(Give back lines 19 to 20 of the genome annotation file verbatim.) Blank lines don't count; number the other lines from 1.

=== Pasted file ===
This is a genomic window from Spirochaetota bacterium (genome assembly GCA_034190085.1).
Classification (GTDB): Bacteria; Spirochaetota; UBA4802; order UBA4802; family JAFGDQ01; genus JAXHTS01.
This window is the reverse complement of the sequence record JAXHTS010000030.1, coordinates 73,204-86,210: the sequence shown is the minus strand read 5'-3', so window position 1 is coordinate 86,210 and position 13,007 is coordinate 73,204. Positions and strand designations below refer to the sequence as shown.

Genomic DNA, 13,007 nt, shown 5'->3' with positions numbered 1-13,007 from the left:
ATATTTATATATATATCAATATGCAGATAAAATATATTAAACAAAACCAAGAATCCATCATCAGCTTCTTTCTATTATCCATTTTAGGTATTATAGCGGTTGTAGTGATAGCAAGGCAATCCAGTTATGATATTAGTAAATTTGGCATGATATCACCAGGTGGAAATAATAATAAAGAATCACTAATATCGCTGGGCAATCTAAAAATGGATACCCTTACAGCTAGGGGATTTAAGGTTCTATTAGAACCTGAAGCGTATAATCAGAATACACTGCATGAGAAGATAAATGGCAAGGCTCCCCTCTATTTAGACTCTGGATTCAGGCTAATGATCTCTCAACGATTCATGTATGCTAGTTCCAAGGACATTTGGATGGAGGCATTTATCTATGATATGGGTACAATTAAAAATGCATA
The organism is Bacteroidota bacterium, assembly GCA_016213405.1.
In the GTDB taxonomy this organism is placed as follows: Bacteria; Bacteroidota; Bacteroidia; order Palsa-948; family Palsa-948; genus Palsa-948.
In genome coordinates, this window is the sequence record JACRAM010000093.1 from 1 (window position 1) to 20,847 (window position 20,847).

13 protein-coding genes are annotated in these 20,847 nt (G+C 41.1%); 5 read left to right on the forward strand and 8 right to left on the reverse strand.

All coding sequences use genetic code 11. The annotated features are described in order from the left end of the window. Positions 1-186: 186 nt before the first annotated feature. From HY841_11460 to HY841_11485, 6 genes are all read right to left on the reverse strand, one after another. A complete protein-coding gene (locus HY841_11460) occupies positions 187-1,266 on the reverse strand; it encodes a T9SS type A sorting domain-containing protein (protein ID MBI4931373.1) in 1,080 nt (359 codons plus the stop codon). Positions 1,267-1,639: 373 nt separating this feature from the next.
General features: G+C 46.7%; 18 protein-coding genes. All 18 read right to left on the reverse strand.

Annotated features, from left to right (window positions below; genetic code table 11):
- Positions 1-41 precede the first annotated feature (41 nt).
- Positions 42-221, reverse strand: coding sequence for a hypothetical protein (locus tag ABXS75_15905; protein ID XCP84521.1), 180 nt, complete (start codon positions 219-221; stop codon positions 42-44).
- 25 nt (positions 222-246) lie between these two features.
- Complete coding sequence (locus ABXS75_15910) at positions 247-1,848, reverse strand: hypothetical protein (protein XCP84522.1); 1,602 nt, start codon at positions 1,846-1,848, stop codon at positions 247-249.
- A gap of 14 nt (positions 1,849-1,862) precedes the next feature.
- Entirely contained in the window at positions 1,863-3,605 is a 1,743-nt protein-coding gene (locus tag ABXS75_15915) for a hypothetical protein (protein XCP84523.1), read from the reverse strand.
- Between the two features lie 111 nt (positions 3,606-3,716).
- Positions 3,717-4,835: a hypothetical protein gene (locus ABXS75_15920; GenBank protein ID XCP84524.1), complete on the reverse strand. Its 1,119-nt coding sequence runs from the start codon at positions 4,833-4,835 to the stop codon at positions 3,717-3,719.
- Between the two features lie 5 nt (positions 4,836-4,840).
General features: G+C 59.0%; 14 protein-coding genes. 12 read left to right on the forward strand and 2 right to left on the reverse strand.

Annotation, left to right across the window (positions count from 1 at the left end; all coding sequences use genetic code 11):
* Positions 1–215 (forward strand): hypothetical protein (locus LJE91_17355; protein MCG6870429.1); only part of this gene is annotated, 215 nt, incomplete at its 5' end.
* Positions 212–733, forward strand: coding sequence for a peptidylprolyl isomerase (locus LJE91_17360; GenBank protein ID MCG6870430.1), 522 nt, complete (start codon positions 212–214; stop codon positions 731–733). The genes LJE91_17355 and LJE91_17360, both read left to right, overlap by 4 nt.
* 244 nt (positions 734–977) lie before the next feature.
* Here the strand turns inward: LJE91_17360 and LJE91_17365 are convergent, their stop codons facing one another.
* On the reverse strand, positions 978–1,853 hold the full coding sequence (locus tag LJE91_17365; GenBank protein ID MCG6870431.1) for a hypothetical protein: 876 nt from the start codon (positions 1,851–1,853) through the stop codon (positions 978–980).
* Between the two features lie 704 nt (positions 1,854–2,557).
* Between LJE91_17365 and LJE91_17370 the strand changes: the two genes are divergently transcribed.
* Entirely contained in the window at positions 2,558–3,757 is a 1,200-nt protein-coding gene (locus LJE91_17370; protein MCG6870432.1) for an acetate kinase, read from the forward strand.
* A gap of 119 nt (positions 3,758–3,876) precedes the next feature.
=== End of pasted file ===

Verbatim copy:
- Between the two features lie 111 nt (positions 3,606-3,716).
- Positions 3,717-4,835: a hypothetical protein gene (locus ABXS75_15920; GenBank protein ID XCP84524.1), complete on the reverse strand. Its 1,119-nt coding sequence runs from the start codon at positions 4,833-4,835 to the stop codon at positions 3,717-3,719.